Most grandparents love to spoil their grandkids, but that largess can easily stir up drama when parents start feeling like grandma and grandpa are going overboard.
That’s the situation a mom on Reddit found herself in when her mother bought her daughter an expensive gift and made the daughter swear not to tell her mom.
The Redditor, who goes by dNi005 on the site, wasn’t sure about how she handled the conflict, so she went to the AITA (Am I The A**hole) subReddit for input.
The Original Poster (OP) asked:
“AITA for asking my mom not to spoil my kids?”
“A bit of context: my mom is the ultimate grandma. She LOVES her grand daughters more than life itself and they think she’s the best person to walk this earth.”
“I also have a 14 year old step son who she has a hard time connecting because he’s a moody teen and grunts to communicate.”
“We recently bought a large home with a finished basement suite so we asked if she wanted to move in with us. She jumped at the chance and found some renters for her home.”
“When she lived on her own and the girls would visit, I’d let it slide when she spoiled them. After all, kids are supposed to be spoiled at grandmas house. Now that she lives with us and they see her daily, I’ve asked that she be more selective about spoiling them (Save big gifts for birthdays or Xmas, get them to earn money so they can buy themselves a treat, etc).”
“At the very least, spoil them all equally because now that we’re in the same house, my son sees the way the girls get spoiled. When she wants to make it ‘even’ she sends him a $20 e-transfer and calls it a day. I’ve suggested that she take them all out for ice cream or spend a bit of time with him too.”
“She has tried to connect but doesn’t go much further when he gives her short answers to her questions (he’s 14! I have to push a bit but he comes out of the shell when he knows someone’s interested in what he has to say).”
“Anyways, yesterday my daughter let it slip that my mom had bought her new wireless headphones for when she’s watching videos on her iPad. My mom looked like a deer in headlights when my daughter mentioned it and said ‘Lincoln can use them when he visits me too!’ (They are pink with cat ears 🙄). Later, while putting my daughter to bed, she told me her grandma had told her to keep it a secret.”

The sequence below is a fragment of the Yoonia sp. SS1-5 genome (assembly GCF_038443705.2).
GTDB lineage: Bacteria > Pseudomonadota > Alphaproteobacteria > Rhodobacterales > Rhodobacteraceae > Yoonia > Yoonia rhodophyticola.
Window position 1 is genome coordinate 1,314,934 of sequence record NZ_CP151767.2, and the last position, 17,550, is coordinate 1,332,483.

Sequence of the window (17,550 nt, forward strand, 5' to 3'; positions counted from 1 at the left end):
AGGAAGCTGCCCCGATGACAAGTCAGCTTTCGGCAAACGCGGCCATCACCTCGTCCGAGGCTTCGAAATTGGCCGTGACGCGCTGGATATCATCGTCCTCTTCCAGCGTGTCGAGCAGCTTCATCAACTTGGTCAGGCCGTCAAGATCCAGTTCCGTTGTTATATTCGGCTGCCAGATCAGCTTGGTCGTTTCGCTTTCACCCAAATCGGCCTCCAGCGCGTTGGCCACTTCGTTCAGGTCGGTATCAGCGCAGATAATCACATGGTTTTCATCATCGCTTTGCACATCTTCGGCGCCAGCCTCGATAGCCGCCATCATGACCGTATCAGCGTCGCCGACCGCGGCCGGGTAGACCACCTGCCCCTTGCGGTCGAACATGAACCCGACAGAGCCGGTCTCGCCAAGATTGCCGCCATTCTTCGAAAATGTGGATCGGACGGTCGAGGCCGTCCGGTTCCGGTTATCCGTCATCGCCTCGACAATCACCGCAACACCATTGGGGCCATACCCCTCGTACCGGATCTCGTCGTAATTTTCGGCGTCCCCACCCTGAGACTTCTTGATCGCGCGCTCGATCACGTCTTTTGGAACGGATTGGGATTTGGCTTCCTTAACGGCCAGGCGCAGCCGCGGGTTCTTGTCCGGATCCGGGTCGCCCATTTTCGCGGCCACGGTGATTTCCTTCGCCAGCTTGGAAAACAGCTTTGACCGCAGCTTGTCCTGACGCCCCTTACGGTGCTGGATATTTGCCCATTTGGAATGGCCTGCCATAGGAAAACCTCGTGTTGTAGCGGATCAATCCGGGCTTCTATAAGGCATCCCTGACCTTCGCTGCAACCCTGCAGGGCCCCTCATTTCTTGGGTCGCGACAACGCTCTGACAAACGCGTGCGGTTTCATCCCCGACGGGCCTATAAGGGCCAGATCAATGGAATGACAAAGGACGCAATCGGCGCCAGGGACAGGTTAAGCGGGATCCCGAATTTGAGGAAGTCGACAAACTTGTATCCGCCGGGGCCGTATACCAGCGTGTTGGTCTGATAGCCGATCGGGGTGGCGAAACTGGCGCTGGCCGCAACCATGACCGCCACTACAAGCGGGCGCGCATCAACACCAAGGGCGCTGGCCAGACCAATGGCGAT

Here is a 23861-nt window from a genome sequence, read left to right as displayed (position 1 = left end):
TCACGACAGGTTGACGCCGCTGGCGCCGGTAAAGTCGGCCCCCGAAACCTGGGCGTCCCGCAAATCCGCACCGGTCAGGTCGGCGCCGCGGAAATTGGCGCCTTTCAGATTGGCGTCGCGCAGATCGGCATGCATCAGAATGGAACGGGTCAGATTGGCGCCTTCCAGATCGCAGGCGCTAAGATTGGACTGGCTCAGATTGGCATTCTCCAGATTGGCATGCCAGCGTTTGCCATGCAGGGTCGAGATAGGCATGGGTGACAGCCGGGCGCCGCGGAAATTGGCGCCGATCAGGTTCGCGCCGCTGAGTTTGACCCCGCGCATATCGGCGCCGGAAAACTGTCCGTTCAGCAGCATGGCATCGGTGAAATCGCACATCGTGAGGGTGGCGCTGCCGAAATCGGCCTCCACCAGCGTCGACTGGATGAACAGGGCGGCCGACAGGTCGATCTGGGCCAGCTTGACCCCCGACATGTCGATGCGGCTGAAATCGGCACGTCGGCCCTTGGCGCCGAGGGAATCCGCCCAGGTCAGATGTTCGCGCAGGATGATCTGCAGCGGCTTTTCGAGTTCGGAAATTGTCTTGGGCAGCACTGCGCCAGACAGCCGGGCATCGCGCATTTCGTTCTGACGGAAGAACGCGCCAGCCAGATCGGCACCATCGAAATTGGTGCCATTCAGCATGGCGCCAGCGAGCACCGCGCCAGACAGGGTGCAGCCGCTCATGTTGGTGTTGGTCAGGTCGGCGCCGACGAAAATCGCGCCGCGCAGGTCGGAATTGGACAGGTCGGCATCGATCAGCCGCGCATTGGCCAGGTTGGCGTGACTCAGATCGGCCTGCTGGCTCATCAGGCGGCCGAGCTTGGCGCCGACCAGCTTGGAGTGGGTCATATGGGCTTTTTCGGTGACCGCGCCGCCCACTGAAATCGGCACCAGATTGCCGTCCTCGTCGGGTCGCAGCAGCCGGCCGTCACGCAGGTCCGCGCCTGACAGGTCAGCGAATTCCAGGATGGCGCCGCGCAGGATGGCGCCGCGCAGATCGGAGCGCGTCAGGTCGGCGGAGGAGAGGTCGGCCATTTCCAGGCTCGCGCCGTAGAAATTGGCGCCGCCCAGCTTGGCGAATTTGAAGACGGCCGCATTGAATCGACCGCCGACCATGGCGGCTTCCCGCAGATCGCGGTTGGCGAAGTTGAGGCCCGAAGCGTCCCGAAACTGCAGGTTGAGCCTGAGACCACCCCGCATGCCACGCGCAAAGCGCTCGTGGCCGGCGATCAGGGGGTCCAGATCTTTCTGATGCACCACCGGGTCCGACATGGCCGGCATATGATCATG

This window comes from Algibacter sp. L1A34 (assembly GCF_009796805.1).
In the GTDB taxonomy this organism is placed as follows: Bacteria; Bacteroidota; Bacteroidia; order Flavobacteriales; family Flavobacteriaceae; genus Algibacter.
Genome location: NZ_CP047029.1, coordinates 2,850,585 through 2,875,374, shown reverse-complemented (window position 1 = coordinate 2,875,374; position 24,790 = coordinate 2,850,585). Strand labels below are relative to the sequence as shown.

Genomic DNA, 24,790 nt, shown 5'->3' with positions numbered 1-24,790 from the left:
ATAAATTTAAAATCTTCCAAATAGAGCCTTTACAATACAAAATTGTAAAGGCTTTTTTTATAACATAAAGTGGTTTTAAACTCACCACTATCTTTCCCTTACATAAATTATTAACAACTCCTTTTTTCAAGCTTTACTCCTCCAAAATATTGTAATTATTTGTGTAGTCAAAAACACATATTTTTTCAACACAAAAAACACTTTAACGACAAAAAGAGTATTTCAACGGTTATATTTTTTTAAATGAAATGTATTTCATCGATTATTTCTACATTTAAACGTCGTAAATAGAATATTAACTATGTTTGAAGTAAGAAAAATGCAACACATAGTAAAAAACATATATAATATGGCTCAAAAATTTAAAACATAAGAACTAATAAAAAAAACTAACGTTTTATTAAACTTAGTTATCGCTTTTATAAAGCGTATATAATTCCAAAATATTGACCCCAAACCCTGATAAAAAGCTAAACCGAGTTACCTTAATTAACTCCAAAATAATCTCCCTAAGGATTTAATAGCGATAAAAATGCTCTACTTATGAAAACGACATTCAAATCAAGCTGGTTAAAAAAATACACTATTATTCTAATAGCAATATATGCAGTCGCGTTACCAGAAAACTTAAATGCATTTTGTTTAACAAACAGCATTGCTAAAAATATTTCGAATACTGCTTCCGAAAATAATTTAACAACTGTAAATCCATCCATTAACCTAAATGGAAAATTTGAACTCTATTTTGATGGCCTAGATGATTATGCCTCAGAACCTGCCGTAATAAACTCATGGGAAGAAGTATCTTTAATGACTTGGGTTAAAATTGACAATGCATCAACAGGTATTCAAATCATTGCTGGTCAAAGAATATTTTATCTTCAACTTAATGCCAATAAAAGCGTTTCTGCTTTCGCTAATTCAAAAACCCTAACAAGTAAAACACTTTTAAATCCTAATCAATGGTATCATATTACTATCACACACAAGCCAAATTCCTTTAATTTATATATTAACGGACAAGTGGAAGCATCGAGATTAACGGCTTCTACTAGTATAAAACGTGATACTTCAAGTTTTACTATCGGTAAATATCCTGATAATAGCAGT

“I tried to talk to my mom about it and explained that it’s inappropriate for any adult to ask a child to keep secrets from their parents and I’m not comfortable with the deception. Her response was ‘I thought you’d be upset and it’s just a little secret so it’s no big deal’.”
“I’m thinking I need to limit the time my girls spend downstairs with their grandma until she can understand how harmful lying and secret keeping can be …. ESPECIALLY if you normalize lying about small things.”
“My mom thinks I’m being extra … my hubby hates the lying more than I do … and I just want my mom to try to see things from my view. At the very least, respect the rules I’ve set out for my kids in my home.”
People on Reddit were then asked to evaluate who was in the wrong in this conflict using the following acronyms:
- NTA – Not The A**hole
- YTA – You’re The A**hole
- ESH – Everyone Sucks Here
- NAH – No A**holes Here
And most of them were firmly on OP’s side, and found Grandma’s antics inappropriate.
“NTA. The keeping secrets needs to stop immediately. If she can’t do more than send step-grandson $20, she needs to work on that. Perhaps if she gave him a bit more attention and tried as hard as she tries with the girls, the relationship would warm up.”
“Maybe she needs to move back to her house. The secret thing really bugs me.” —Malachite_Macchiato
“Kids should never be told to keep secrets from their parents. If the wrong person asks this of kids, it can go really bad for the kids.” —birdiepie2020
“THIS. NTA – spoiling is one thing, subverting your parenting (secrets) is another. She might remember (if any of her kids were boys) what they (we!) are like at that age, and help draw – not pull – him out. On gifting, money or value doesn’t have to be “equal”, but should at least be proportional.” —Dear_Analysis_5116
“The secret thing is so dangerous. Of course it’s Disrespectful but what if your child is in the position when some creep is grooming them and telling them It’s just a secret. Secrets are already normalized because they have them with grandma and end up being abused. NTA I’d tell grandma to give her renters notice and hoof it back home.” —coconutville
“The only secrets any adult should ever ask a child to keep are those in the context of eventually being a (good) surprise. This distinction should be taught early and often.”
“Good secret : Dont tell mommy we bought her (secret thing) for her bday!”
“Bad secret : Never tell anyone about this touching game that we play, or you’ll need in trouble.”
“Kids are perfectly able to learn to differentiate between the two. One is keeping quiet so that there can be a fun and happy surprise later. The other is keeping quiet about something bad under threat of punishment.”
“Even in this case where the secret the child is being asked to keep is relatively benign, any precedent an adult sets in convincing a kid to keep secrets from their parents is bad news and needs to be nipped in the bud immediately. Grandma should move back to her own place is she can’t or won’t abide by this very reasonable request.” —jadiseoc
Hopefully this family can find a way to have appropriate boundaries while living in the same house together.